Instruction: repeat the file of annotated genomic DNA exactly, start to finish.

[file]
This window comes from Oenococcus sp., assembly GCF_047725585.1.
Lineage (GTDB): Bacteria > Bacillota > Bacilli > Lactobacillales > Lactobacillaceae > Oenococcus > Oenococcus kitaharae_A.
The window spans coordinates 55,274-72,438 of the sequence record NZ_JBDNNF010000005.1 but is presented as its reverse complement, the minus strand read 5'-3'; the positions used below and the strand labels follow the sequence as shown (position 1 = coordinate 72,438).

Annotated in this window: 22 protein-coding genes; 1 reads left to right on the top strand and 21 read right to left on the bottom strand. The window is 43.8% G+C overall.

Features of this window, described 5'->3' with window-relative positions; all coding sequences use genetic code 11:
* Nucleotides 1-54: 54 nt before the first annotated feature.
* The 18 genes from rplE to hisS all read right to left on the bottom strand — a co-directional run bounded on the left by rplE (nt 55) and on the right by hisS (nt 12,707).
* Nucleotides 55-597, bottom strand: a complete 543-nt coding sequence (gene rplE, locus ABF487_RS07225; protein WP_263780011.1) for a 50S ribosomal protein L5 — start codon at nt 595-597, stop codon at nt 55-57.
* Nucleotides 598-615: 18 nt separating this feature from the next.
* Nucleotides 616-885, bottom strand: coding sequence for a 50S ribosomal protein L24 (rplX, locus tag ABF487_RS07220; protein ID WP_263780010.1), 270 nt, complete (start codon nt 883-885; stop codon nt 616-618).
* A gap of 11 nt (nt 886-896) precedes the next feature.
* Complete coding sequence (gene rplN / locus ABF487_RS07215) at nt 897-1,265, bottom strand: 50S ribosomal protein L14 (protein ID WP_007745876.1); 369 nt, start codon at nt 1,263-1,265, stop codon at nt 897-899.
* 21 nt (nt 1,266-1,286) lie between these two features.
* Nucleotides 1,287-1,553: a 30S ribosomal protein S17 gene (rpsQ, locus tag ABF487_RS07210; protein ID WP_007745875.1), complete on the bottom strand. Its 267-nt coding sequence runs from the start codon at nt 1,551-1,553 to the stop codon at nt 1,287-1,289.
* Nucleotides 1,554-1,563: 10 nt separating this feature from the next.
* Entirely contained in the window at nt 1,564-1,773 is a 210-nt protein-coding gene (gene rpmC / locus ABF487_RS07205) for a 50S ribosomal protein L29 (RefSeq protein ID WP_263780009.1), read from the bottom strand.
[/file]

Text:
This window comes from Oenococcus sp., assembly GCF_047725585.1.
Lineage (GTDB): Bacteria > Bacillota > Bacilli > Lactobacillales > Lactobacillaceae > Oenococcus > Oenococcus kitaharae_A.
The window spans coordinates 55,274-72,438 of the sequence record NZ_JBDNNF010000005.1 but is presented as its reverse complement, the minus strand read 5'-3'; the positions used below and the strand labels follow the sequence as shown (position 1 = coordinate 72,438).

Annotated in this window: 22 protein-coding genes; 1 reads left to right on the top strand and 21 read right to left on the bottom strand. The window is 43.8% G+C overall.

Features of this window, described 5'->3' with window-relative positions; all coding sequences use genetic code 11:
* Nucleotides 1-54: 54 nt before the first annotated feature.
* The 18 genes from rplE to hisS all read right to left on the bottom strand — a co-directional run bounded on the left by rplE (nt 55) and on the right by hisS (nt 12,707).
* Nucleotides 55-597, bottom strand: a complete 543-nt coding sequence (gene rplE, locus ABF487_RS07225; protein WP_263780011.1) for a 50S ribosomal protein L5 — start codon at nt 595-597, stop codon at nt 55-57.
* Nucleotides 598-615: 18 nt separating this feature from the next.
* Nucleotides 616-885, bottom strand: coding sequence for a 50S ribosomal protein L24 (rplX, locus tag ABF487_RS07220; protein ID WP_263780010.1), 270 nt, complete (start codon nt 883-885; stop codon nt 616-618).
* A gap of 11 nt (nt 886-896) precedes the next feature.
* Complete coding sequence (gene rplN / locus ABF487_RS07215) at nt 897-1,265, bottom strand: 50S ribosomal protein L14 (protein ID WP_007745876.1); 369 nt, start codon at nt 1,263-1,265, stop codon at nt 897-899.
* 21 nt (nt 1,266-1,286) lie between these two features.
* Nucleotides 1,287-1,553: a 30S ribosomal protein S17 gene (rpsQ, locus tag ABF487_RS07210; protein ID WP_007745875.1), complete on the bottom strand. Its 267-nt coding sequence runs from the start codon at nt 1,551-1,553 to the stop codon at nt 1,287-1,289.
* Nucleotides 1,554-1,563: 10 nt separating this feature from the next.
* Entirely contained in the window at nt 1,564-1,773 is a 210-nt protein-coding gene (gene rpmC / locus ABF487_RS07205) for a 50S ribosomal protein L29 (RefSeq protein ID WP_263780009.1), read from the bottom strand.